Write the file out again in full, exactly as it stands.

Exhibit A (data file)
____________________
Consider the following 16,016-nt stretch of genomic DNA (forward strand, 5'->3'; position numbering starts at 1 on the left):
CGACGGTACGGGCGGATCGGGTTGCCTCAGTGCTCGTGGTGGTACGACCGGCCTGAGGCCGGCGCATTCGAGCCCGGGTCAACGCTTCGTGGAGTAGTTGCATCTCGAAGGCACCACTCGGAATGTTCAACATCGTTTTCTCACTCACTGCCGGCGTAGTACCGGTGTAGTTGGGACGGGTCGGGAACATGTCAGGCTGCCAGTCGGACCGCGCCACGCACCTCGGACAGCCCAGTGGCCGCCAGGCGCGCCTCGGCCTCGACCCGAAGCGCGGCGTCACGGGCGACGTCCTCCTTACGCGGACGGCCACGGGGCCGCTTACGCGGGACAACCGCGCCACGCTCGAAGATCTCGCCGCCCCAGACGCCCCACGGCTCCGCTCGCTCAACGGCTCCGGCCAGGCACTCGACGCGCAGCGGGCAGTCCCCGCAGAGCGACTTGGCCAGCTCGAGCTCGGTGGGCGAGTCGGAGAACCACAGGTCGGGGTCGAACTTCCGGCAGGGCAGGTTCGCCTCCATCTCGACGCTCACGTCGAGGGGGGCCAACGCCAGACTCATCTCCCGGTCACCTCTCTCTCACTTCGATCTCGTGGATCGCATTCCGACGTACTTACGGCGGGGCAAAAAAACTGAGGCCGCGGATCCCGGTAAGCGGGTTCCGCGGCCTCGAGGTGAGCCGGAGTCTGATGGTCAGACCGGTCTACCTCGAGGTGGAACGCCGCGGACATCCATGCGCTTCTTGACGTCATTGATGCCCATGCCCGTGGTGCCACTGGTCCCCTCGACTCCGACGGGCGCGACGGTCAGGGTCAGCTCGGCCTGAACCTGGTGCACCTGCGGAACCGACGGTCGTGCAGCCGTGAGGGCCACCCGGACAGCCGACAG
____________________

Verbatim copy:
Consider the following 16,016-nt stretch of genomic DNA (forward strand, 5'->3'; position numbering starts at 1 on the left):
CGACGGTACGGGCGGATCGGGTTGCCTCAGTGCTCGTGGTGGTACGACCGGCCTGAGGCCGGCGCATTCGAGCCCGGGTCAACGCTTCGTGGAGTAGTTGCATCTCGAAGGCACCACTCGGAATGTTCAACATCGTTTTCTCACTCACTGCCGGCGTAGTACCGGTGTAGTTGGGACGGGTCGGGAACATGTCAGGCTGCCAGTCGGACCGCGCCACGCACCTCGGACAGCCCAGTGGCCGCCAGGCGCGCCTCGGCCTCGACCCGAAGCGCGGCGTCACGGGCGACGTCCTCCTTACGCGGACGGCCACGGGGCCGCTTACGCGGGACAACCGCGCCACGCTCGAAGATCTCGCCGCCCCAGACGCCCCACGGCTCCGCTCGCTCAACGGCTCCGGCCAGGCACTCGACGCGCAGCGGGCAGTCCCCGCAGAGCGACTTGGCCAGCTCGAGCTCGGTGGGCGAGTCGGAGAACCACAGGTCGGGGTCGAACTTCCGGCAGGGCAGGTTCGCCTCCATCTCGACGCTCACGTCGAGGGGGGCCAACGCCAGACTCATCTCCCGGTCACCTCTCTCTCACTTCGATCTCGTGGATCGCATTCCGACGTACTTACGGCGGGGCAAAAAAACTGAGGCCGCGGATCCCGGTAAGCGGGTTCCGCGGCCTCGAGGTGAGCCGGAGTCTGATGGTCAGACCGGTCTACCTCGAGGTGGAACGCCGCGGACATCCATGCGCTTCTTGACGTCATTGATGCCCATGCCCGTGGTGCCACTGGTCCCCTCGACTCCGACGGGCGCGACGGTCAGGGTCAGCTCGGCCTGAACCTGGTGCACCTGCGGAACCGACGGTCGTGCAGCCGTGAGGGCCACCCGGACAGCCGACAG